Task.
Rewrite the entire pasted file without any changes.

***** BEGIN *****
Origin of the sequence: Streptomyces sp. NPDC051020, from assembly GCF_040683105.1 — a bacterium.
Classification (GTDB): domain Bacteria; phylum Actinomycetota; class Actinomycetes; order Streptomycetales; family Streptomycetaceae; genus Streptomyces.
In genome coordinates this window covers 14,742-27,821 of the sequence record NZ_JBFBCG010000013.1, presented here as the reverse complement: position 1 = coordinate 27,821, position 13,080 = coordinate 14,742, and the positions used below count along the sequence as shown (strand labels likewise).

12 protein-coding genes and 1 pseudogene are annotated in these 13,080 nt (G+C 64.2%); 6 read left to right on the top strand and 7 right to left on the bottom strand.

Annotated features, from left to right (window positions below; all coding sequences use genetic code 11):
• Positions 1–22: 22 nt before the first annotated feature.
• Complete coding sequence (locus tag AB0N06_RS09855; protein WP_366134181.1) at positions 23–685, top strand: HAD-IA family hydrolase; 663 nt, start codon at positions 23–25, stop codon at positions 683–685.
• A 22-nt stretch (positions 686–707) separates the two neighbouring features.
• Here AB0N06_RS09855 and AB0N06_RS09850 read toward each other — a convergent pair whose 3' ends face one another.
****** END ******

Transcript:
Origin of the sequence: Streptomyces sp. NPDC051020, from assembly GCF_040683105.1 — a bacterium.
Classification (GTDB): domain Bacteria; phylum Actinomycetota; class Actinomycetes; order Streptomycetales; family Streptomycetaceae; genus Streptomyces.
In genome coordinates this window covers 14,742-27,821 of the sequence record NZ_JBFBCG010000013.1, presented here as the reverse complement: position 1 = coordinate 27,821, position 13,080 = coordinate 14,742, and the positions used below count along the sequence as shown (strand labels likewise).

12 protein-coding genes and 1 pseudogene are annotated in these 13,080 nt (G+C 64.2%); 6 read left to right on the top strand and 7 right to left on the bottom strand.

Annotated features, from left to right (window positions below; all coding sequences use genetic code 11):
• Positions 1–22: 22 nt before the first annotated feature.
• Complete coding sequence (locus tag AB0N06_RS09855; protein WP_366134181.1) at positions 23–685, top strand: HAD-IA family hydrolase; 663 nt, start codon at positions 23–25, stop codon at positions 683–685.
• A 22-nt stretch (positions 686–707) separates the two neighbouring features.
• Here AB0N06_RS09855 and AB0N06_RS09850 read toward each other — a convergent pair whose 3' ends face one another.